Best Practices for Robotic Welding

Reposted from SME.org ME Channels – Machines and Automation

Written by By Tom Whitter, Technical Support Specialist, Tregaskiss, Division of ITW Welding

The cost to implement welding automation can be substantial, requiring companies to plan out the purchase carefully and to justify the expenditure to the appropriate financial or management personnel. The payback on the investment, however, can be equally beneficial. From productivity increases to quality improvements and cost savings, companies can often position themselves for greater competitiveness in the marketplace by adding robotic welding systems to their welding operation or by replacing manual welding cells altogether.

Paying close attention to the daily occurrences in a robotic welding cell and engaging regularly in some best practices can go a long way to providing high-quality output and an excellent payback.

Unlike companies that employ semiautomatic welding, those with robotic welding systems have the added responsibility of protecting the large capital investment in the equipment. But no two robotic welding systems are the same and likewise, there is no single step to ensure a successful outcome. Rather, a combination of the appropriate planning, equipment purchases and personnel training—among many other things—provides the best results. Paying close attention to the daily occurrences in a robotic welding cell and engaging regularly in some of the best practices discussed here can also help provide high-quality results.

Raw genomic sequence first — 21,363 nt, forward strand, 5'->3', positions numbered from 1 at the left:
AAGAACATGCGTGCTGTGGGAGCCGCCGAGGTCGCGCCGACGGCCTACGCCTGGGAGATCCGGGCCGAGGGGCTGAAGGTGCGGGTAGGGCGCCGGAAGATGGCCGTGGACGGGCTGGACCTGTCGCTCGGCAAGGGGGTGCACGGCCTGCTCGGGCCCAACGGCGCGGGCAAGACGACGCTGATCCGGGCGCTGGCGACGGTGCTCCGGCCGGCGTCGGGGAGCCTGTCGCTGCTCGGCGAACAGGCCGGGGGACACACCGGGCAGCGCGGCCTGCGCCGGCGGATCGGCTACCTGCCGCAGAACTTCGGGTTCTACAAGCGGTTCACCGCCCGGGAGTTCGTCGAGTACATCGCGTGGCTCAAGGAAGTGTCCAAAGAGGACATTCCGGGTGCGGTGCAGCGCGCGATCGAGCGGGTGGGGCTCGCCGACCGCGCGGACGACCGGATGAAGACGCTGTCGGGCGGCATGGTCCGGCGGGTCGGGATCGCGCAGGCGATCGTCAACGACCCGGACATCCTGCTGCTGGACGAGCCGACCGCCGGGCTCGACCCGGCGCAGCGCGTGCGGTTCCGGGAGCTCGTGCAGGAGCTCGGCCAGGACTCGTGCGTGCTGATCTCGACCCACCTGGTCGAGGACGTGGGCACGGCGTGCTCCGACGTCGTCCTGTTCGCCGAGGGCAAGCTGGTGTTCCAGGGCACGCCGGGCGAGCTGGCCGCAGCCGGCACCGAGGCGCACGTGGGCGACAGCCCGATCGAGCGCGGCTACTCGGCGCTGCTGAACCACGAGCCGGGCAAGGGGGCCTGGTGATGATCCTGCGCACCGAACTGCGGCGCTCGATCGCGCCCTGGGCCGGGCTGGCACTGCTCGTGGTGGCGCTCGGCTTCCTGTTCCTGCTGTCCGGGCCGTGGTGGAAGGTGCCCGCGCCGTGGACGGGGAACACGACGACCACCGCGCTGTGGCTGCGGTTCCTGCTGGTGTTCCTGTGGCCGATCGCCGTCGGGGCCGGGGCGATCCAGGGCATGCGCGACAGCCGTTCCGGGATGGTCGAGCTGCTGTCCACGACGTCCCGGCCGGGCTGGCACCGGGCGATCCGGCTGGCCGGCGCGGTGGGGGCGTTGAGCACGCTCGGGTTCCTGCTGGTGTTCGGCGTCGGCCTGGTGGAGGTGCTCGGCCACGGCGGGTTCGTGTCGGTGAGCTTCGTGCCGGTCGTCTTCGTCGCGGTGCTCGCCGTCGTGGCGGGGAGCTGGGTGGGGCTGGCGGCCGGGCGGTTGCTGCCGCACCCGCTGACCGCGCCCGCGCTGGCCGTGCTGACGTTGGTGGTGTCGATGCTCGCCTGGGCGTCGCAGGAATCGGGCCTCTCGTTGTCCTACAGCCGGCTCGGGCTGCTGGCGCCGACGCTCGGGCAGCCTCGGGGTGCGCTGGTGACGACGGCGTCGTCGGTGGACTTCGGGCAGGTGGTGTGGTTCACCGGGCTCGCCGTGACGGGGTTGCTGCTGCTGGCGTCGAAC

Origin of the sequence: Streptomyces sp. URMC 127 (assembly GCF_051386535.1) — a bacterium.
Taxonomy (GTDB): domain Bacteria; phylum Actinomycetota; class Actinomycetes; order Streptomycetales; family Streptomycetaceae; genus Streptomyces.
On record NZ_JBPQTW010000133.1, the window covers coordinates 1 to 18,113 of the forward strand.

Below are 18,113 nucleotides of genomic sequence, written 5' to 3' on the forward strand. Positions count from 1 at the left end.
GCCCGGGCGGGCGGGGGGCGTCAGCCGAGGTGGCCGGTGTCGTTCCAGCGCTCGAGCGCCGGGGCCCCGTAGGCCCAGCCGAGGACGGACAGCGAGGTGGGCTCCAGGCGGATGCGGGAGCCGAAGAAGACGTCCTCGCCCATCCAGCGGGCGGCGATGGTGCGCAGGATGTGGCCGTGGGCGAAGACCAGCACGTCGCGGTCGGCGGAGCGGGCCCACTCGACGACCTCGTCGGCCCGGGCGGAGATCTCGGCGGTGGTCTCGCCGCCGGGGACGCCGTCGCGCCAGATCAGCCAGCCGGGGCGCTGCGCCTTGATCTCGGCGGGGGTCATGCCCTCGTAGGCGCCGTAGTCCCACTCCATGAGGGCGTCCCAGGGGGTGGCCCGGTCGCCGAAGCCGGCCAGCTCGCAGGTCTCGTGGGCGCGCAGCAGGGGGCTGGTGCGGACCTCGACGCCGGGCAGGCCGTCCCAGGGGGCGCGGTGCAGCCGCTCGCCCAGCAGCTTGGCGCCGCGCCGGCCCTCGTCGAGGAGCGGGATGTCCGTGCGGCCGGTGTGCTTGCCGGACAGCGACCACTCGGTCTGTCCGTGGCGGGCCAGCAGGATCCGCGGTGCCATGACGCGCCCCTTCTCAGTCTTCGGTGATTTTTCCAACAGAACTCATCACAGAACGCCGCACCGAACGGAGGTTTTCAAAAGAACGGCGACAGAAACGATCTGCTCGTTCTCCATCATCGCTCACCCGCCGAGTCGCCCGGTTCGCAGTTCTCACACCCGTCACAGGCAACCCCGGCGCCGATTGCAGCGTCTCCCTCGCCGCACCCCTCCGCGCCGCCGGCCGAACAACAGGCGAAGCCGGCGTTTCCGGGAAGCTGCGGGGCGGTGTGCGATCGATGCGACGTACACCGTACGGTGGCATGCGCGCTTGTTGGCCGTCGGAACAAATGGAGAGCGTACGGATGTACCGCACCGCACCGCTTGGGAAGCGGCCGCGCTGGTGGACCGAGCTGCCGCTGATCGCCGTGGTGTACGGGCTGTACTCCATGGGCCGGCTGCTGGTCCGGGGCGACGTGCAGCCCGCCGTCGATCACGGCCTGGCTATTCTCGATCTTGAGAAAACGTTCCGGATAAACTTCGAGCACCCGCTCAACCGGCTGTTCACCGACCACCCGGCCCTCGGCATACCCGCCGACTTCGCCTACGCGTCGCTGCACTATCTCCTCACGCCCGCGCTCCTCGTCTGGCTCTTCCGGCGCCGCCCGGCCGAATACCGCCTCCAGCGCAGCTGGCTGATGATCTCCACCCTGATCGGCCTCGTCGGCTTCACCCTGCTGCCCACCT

Manage Parts and Workflow

Companies typically invest in welding automation to expedite the welding process, gain more consistent weld quality and/or to reduce costs. The process can also set companies apart from the competition by allowing for faster completion and delivery of products. For companies with high-volume demands and low-variation parts, robotic welding can become an important part of their production plans. Smaller companies with lower-volume, high-variety parts can also benefit, but they may require more flexible tooling and more programming time to accommodate for several types of products.

The important consideration for both high- and low-volume production is to ensure that the parts to be welded lend themselves appropriately to an automated welding process. Robotic welding systems rely on consistent parts to provide consistent results. Companies that have or are planning to implement a robotic welding system need to be certain that parts are simple and repeatable. The presence of gaps, poor fit-up or poor joint access can have a detrimental impact on the high quality sought with robotic welding systems.

Similar to a semiautomatic welding application, consistent workflow is also important for a successful robotic welding operation, with the main difference being the speed at which parts are delivered and welded since a robotic system is so much faster. The parts need to enter and leave the cell at a quicker and steadier rate—without bottlenecks—to gain optimal throughput.

Companies should assess each activity leading up to the part entering the cell, making sure that the supply of parts matches the robot’s cycle time, and also assess the steps for handling the part after it leaves. In some cases, it may be necessary to change how the parts are fabricated upstream and completed downstream (e.g., finishing, painting, etc.) to establish good workflow. Companies should also look to eliminate non-value-added activities, including excessive lifting or handling of parts, and avoid multiple trips to stack products or other similar activities.

Protect Against Premature Component Failures